“In both law and politics, I think the essential battle is the meta-battle of framing the narrative,” Cruz told me. “As Sun Tzu said, Every battle is won before it’s fought. It’s won by choosing the terrain on which it will be fought. So in litigation I tried to ask, What’s this case about? When the judge goes home and speaks to his or her grandchild, who’s in kindergarten, and the child says, ‘Paw-Paw, what did you do today?’ And if you own those two sentences that come out of the judge’s mouth, you win the case… Cruz’s facility with constitutional argument draws admiration even from those who do not share his views. “Ted is able to use erudite constitutional analysis with politically appealing slogans—that’s a rare talent,” Walter Dellinger, the former acting Solicitor General in the Clinton Administration, who has debated Cruz, told me. “The only problem is that Ted’s view of the Constitution—based on states’ rights and a narrow scope of federal power—was rejected at the Constitutional Convention in Philadelphia, and then was resurrected by John C. Calhoun, and the Confederates during the Civil War, when it failed again. It’s still around now. I think it’s wrong, but Ted does a very sophisticated version of that view.”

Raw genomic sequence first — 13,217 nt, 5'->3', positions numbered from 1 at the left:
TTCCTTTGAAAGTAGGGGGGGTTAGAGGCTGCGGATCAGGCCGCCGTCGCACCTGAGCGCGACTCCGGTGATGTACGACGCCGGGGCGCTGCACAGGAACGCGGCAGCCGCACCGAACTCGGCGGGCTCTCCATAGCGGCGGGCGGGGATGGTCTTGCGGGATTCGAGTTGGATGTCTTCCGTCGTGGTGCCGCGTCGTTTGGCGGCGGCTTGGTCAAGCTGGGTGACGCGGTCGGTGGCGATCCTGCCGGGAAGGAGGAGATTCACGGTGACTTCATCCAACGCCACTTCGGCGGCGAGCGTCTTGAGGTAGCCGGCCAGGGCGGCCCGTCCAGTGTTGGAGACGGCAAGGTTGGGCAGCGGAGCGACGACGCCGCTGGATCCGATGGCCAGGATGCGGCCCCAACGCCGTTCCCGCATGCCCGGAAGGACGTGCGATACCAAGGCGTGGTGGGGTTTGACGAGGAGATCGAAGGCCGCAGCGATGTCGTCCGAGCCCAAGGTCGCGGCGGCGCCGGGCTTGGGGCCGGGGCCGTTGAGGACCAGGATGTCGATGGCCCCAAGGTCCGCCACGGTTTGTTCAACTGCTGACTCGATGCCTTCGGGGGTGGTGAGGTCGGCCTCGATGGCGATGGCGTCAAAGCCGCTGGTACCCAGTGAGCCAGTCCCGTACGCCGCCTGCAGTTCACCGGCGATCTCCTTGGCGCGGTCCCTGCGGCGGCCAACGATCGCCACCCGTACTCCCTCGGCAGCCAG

• NYTimes: “His federalist views are incoherent: he wants states to be free to experiment with marijuana legalization, but attacked Mr. Obama for not cracking down on states that do so…Privacy is sacrosanct, and government should not get between you and your doctor, unless you’re a woman who wants to avoid or end a pregnancy…Mr. Cruz says he is a champion of personal liberty, too, and gay people who love each other are demanding their liberty to marry, just not in a way he finds acceptable…No data support Mr. Cruz’s claim that insurance premiums are “skyrocketing” under Obamacare. Immigrants, legal and otherwise, are building this country, and efforts to vacuum-seal the border would continue to fail, and the country would suffer from its hostility to its immigrants no matter what Mr. Cruz says.”
  • Times Topics: Ted Cruz.
  • Ted Cruz and the New Politics of Texas
  • Ted Cruz Pop Quiz